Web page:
This nOde last updated November 18th, 2001 and is permanently morphing...
(9 Muluc (Water)/7 Ceh (Red) - 18.104.22.168.9)
Plant's answer was that Ecstasy
was "waiting" for the right technology to arrive and "potentiate" it, to
use the pharmacological term for the synergistic interaction of two
drugs. "There's something about the clean precision of the MDMA experience
that seems to fit digital
technology, the same technology that enabled the creation of that
very precise rhythmic dance
music." Beyond this, she sees Ecstasy and rave music as training
the nervous system and human sensorium in preparation for the Internet
reality. In _Writing On Drugs_, she describes how ravers in the raptures
of Ecstasy feel "overwhelmed by their own connectivity," merging not just
with music and with the crowd but with machines too: the sound-system,
the dazzling lighting effects and lasers, and all the other high-tech
elements used to "engineer atmospheres." Melting what Reich
called character armor, Ecstasy creates a kind of porous, permeable ego
that's supple and open to connection and contact.
It's a process
that Plant describes as "positive self-destruction, a self-destruction
Plant sees drugs as cyborgizing -- inorganic elements "inserted" into the body and interfacing with the nervous system to enable perceptions and sensations inaccessible to the undrugged organism.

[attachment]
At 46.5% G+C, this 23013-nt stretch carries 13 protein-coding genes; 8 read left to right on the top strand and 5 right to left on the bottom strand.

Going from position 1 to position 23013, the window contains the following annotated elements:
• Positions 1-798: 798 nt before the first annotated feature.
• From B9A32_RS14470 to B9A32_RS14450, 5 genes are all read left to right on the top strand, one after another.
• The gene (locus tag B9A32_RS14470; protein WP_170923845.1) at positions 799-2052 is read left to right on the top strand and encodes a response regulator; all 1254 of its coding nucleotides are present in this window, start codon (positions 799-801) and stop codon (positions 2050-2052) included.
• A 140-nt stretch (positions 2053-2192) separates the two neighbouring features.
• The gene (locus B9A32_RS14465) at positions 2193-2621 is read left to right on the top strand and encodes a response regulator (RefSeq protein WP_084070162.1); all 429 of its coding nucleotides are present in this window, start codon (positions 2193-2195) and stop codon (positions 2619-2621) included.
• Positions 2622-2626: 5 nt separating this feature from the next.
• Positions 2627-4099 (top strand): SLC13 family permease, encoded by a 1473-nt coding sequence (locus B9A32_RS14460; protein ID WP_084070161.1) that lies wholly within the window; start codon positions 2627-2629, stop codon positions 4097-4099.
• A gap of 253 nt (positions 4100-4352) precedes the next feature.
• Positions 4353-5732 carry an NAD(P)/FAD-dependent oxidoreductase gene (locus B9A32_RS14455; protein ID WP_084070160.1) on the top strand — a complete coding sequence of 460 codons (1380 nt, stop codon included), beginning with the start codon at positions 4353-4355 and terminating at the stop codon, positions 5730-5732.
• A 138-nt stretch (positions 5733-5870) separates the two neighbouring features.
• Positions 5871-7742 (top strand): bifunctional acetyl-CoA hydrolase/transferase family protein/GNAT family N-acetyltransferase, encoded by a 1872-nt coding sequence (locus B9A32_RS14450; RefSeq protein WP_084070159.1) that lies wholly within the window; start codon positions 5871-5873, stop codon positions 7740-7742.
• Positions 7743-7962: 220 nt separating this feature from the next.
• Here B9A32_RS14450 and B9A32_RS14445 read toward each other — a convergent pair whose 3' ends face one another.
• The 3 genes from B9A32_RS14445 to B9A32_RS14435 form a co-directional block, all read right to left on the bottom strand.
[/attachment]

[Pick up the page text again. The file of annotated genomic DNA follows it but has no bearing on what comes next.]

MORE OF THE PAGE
"Drugs are the perfect example of a subtle prosthesis, working on the internal wiring of the body in a way that makes the traditional notion of becoming a cyborg through adding robotic attachments seem really quaint and archaic. And I'm sure there'll come a point where drugs themselves will seem very clumsy and dirty -- in that sense of being imprecise -- compared with future forms of enhancement."
"The Coca Cola company was the first big company to invest in mass advertising, and they did that in an attempt to keep the market they'd first acquired when they still had a substantial amount of cocaine in the drink. If you can't hook consumers one way, you have to find another. Every commodity today tries to be as close to a drug as it can possibly be without actually being a drug."
"Not only do the patterns of Turkish and Persian
carpets have a striking resonance
with those perceptible on yage and its relatives, but even the characteristic
red dye used in these designs is extracted from harmel".